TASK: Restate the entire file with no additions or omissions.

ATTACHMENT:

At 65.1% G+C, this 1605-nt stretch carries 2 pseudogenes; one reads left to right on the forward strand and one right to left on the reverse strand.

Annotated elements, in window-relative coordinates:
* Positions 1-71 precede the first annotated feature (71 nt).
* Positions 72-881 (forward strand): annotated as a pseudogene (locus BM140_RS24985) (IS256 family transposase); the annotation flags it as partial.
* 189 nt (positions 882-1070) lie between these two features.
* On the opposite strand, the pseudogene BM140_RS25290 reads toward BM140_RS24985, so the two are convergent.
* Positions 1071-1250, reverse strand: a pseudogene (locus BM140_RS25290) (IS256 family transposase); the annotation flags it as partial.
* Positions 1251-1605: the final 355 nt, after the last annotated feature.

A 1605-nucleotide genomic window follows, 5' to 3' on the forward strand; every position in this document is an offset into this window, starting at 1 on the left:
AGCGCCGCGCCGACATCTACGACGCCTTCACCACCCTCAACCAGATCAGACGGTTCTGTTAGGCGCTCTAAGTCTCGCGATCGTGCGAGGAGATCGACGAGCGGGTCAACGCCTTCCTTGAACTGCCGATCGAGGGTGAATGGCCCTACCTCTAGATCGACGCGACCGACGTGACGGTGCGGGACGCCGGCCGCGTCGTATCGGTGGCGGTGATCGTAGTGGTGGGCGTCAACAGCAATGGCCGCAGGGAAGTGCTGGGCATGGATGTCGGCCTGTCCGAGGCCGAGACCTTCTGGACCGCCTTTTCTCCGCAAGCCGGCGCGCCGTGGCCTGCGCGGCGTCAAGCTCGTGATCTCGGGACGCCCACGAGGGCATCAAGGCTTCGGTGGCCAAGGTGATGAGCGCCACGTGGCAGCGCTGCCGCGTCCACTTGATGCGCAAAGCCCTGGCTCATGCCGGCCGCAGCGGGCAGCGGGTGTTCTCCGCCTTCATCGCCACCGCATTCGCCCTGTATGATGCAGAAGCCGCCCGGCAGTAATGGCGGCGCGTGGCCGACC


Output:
At 65.1% G+C, this 1605-nt stretch carries 2 pseudogenes; one reads left to right on the forward strand and one right to left on the reverse strand.

Annotated elements, in window-relative coordinates:
* Positions 1-71 precede the first annotated feature (71 nt).
* Positions 72-881 (forward strand): annotated as a pseudogene (locus BM140_RS24985) (IS256 family transposase); the annotation flags it as partial.
* 189 nt (positions 882-1070) lie between these two features.
* On the opposite strand, the pseudogene BM140_RS25290 reads toward BM140_RS24985, so the two are convergent.
* Positions 1071-1250, reverse strand: a pseudogene (locus BM140_RS25290) (IS256 family transposase); the annotation flags it as partial.
* Positions 1251-1605: the final 355 nt, after the last annotated feature.

A 1605-nucleotide genomic window follows, 5' to 3' on the forward strand; every position in this document is an offset into this window, starting at 1 on the left:
AGCGCCGCGCCGACATCTACGACGCCTTCACCACCCTCAACCAGATCAGACGGTTCTGTTAGGCGCTCTAAGTCTCGCGATCGTGCGAGGAGATCGACGAGCGGGTCAACGCCTTCCTTGAACTGCCGATCGAGGGTGAATGGCCCTACCTCTAGATCGACGCGACCGACGTGACGGTGCGGGACGCCGGCCGCGTCGTATCGGTGGCGGTGATCGTAGTGGTGGGCGTCAACAGCAATGGCCGCAGGGAAGTGCTGGGCATGGATGTCGGCCTGTCCGAGGCCGAGACCTTCTGGACCGCCTTTTCTCCGCAAGCCGGCGCGCCGTGGCCTGCGCGGCGTCAAGCTCGTGATCTCGGGACGCCCACGAGGGCATCAAGGCTTCGGTGGCCAAGGTGATGAGCGCCACGTGGCAGCGCTGCCGCGTCCACTTGATGCGCAAAGCCCTGGCTCATGCCGGCCGCAGCGGGCAGCGGGTGTTCTCCGCCTTCATCGCCACCGCATTCGCCCTGTATGATGCAGAAGCCGCCCGGCAGTAATGGCGGCGCGTGGCCGACC